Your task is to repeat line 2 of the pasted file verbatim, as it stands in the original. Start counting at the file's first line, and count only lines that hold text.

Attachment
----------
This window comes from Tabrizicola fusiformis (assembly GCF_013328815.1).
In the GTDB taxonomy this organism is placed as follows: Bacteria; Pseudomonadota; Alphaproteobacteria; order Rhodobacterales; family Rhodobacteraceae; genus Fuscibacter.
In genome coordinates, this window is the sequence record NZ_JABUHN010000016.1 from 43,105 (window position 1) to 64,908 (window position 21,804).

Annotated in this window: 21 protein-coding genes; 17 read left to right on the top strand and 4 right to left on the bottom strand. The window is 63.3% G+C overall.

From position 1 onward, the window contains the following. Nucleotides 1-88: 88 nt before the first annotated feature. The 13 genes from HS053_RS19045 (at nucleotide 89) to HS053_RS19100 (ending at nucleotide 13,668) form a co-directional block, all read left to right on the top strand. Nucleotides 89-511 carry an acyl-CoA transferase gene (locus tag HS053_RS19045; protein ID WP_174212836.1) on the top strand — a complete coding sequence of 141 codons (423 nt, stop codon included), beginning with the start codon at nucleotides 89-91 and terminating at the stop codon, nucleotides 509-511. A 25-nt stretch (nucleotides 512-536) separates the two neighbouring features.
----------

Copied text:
In the GTDB taxonomy this organism is placed as follows: Bacteria; Pseudomonadota; Alphaproteobacteria; order Rhodobacterales; family Rhodobacteraceae; genus Fuscibacter.